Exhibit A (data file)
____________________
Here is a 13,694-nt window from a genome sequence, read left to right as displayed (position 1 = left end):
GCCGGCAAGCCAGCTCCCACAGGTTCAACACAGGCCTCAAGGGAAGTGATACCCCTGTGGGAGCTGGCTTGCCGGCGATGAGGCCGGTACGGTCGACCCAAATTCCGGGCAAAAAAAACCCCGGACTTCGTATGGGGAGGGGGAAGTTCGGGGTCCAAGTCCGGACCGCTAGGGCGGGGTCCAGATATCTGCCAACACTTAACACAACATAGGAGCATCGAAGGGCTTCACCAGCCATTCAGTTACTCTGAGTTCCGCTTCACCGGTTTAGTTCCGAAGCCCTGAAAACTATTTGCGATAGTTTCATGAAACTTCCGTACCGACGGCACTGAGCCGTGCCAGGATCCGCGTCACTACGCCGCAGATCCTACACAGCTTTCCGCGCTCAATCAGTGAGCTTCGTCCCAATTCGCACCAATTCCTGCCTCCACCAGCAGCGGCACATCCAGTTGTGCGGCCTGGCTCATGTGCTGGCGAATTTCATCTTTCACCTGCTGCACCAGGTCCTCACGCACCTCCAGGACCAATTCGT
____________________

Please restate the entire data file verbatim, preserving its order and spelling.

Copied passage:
Here is a 13,694-nt window from a genome sequence, read left to right as displayed (position 1 = left end):
GCCGGCAAGCCAGCTCCCACAGGTTCAACACAGGCCTCAAGGGAAGTGATACCCCTGTGGGAGCTGGCTTGCCGGCGATGAGGCCGGTACGGTCGACCCAAATTCCGGGCAAAAAAAACCCCGGACTTCGTATGGGGAGGGGGAAGTTCGGGGTCCAAGTCCGGACCGCTAGGGCGGGGTCCAGATATCTGCCAACACTTAACACAACATAGGAGCATCGAAGGGCTTCACCAGCCATTCAGTTACTCTGAGTTCCGCTTCACCGGTTTAGTTCCGAAGCCCTGAAAACTATTTGCGATAGTTTCATGAAACTTCCGTACCGACGGCACTGAGCCGTGCCAGGATCCGCGTCACTACGCCGCAGATCCTACACAGCTTTCCGCGCTCAATCAGTGAGCTTCGTCCCAATTCGCACCAATTCCTGCCTCCACCAGCAGCGGCACATCCAGTTGTGCGGCCTGGCTCATGTGCTGGCGAATTTCATCTTTCACCTGCTGCACCAGGTCCTCACGCACCTCCAGGACCAATTCGT